THINGS SURELY BELIEVED
A baptismal sermon preached at Mt. Olivet Baptist Chapel, Sheffield, on April 4th 1976, and published by request.
With the Lord’s help, we shall consider words in the first part of the first chapter of the Gospel according to Luke. There are two short phrases in these verses which will form the subject of our meditation together.
In the 1st verse we read of “those things which are most surely believed among us,” and in verse 4 we read of “the certainty of those things, wherein thou hast been instructed.” These four verses form a very simple introduction to Luke’s record of the Gospel. He says, “Forasmuch as many have taken in hand to set forth in order, a declaration of those things which are most surely believed among us, even as they delivered them unto us, which from the beginning were eye-witnesses, and ministers of the Word; it seemed good to me also, having had perfect understanding of all things from the very first, to write unto thee in order, most excellent Theophilus, that thou mightest know the certainty of those things, wherein thou hast been instructed.” Luke addresses his record of the Gospel to this man Theophilus, of whom we know very little. One thing we do know about him was that Luke wanted him to be established in his faith. Luke wanted Theophilus to be assured in regard to the things which he believed. So he reminds him of “the things which are most surely believed among us; the certainty of those things, wherein thou hast been instructed,” remembering, of course, that in those days there was not a New Testament as we have it and that Christian instruction was received mostly by word of mouth and through the ministry. Now it is upon the heart of this man, Luke, to set down in writing, the truth as he knew it; and for this reason – that Theophilus might be established in his faith – and it is on my mind to speak very simply this afternoon about the very things “which are most surely believed among us.”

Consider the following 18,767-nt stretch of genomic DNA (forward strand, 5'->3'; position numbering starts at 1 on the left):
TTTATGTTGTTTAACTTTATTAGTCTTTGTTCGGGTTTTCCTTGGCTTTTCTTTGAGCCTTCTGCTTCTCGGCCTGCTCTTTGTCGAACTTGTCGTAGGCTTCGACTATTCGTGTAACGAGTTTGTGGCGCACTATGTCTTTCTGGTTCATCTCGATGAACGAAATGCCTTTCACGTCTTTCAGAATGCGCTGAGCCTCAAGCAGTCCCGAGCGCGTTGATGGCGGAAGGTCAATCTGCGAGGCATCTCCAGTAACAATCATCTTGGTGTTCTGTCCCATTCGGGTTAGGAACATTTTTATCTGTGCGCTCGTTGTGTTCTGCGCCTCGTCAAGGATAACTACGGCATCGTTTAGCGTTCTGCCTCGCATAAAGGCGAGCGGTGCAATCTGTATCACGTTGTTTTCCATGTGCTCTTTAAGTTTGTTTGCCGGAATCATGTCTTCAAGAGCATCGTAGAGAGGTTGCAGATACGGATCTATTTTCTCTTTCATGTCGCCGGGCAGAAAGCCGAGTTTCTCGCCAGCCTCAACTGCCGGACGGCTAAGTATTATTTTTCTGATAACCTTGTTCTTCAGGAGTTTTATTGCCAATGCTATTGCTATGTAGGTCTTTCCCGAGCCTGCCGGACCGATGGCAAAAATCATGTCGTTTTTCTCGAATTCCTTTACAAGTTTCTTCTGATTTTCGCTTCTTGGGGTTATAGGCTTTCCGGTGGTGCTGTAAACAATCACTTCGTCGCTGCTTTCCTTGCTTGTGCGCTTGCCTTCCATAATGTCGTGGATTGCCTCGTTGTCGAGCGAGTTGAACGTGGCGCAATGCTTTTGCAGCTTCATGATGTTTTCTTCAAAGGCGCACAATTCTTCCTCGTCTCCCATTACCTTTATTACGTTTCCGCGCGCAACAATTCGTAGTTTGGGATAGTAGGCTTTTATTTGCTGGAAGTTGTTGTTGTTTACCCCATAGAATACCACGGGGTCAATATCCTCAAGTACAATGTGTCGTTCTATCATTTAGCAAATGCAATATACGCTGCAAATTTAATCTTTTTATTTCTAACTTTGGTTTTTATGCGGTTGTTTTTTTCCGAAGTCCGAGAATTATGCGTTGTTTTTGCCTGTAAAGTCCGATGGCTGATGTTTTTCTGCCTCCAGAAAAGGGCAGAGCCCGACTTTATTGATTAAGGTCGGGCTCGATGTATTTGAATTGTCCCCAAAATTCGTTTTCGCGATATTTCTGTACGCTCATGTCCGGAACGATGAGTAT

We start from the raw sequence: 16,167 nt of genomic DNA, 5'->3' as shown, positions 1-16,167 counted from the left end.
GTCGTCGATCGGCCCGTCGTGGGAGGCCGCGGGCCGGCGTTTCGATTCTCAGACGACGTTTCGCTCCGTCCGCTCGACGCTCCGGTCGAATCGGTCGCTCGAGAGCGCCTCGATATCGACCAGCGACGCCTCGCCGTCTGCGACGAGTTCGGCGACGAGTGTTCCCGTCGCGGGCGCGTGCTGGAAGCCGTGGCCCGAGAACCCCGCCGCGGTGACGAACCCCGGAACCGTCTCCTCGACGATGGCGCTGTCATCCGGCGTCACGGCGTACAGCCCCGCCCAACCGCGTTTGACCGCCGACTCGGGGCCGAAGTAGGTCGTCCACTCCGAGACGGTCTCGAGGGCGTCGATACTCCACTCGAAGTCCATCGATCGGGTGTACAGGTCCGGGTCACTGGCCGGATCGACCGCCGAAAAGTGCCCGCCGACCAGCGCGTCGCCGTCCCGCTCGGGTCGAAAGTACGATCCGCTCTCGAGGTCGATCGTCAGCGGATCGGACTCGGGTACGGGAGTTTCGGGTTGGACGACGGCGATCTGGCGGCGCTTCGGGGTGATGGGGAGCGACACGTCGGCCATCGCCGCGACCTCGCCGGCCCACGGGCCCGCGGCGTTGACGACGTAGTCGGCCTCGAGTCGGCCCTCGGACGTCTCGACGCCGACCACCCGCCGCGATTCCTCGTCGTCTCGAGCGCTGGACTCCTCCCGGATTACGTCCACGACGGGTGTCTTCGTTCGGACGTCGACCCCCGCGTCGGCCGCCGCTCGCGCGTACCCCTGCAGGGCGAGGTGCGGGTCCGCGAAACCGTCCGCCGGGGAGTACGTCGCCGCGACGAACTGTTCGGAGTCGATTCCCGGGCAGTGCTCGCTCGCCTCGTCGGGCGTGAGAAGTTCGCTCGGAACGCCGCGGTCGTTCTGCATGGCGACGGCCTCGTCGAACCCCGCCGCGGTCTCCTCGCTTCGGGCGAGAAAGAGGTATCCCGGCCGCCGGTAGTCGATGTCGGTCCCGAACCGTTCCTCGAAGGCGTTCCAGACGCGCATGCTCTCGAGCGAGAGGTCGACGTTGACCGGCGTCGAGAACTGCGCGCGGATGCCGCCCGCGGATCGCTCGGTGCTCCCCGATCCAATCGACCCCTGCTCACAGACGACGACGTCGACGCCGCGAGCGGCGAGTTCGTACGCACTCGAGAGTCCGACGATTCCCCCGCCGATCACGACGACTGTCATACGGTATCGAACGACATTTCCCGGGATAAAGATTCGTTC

A person’s baptism is a time of public testimony. And in this ordinance it is our privilege to do exactly what Jesus and His disciples did all those years ago. This is nothing new; nothing unusual. It is exactly what the Lord taught His disciples to do when He said, “Go ye into all the world, and preach the gospel to every creature. He that believeth and is baptized shall be saved; but he that believeth not shall be damned.” (Mark 16. 15-16.) So it is no innovation – nothing strange; we simply follow in that long, long and precious tradition – the example of Christ and the Apostles in the early Church.
What is it that we believe? What is it that we wish to say by our actions today? What is it that moves our hearts to do the things that we do? Are they significant? Have they any meaning in the days in which we live? I have not the slightest doubt that they have.
What are the things, then, which are most surely believed among us? Peter took exactly the same line of teaching at the time when he preached at Pentecost. He simply reviewed the things which were most surely believed. He reviewed Old Testament teaching; he reviewed the faith of the people of God.
Now what is that faith? It is first of all faith in God, and that needs to be said in no uncertain terms today. It is faith in God who is God. It is not a faith in a figment of our imagination. It is not faith in a helpless God who waits for men to let Him do things. It is faith in a God who speaks, and with His voice there is authority. Go right back to the beginning of the record of scripture – God said, “Let there be light, and there was light.” The scientists say it has taken millions and millions of years for light to get from the furthest star to the earth, and so God could not possibly have created it. But God said, Let there be light, and there was light. Light in the stars; light between the stars and the earth if need be, for God is great enough;
and by faith we believe that the worlds were framed by the word of God. Oh yes! it is a matter of faith; it is a matter of conviction; it is a matter of assurance in our hearts because of the testimony of God’s own word. We believe in God the Creator; we believe in God who gives us, each one, his life and being. We believe in God who knows the day of our birth and the day of our death. We believe in God who, having given us life, will take life from us. We believe in God to whom we shall one day go, and to whom we shall one day give an account of the way we have lived. Now that is the God we believe in – a God who is almighty – blessed in His power, wonderful in His mercy, great in His grace.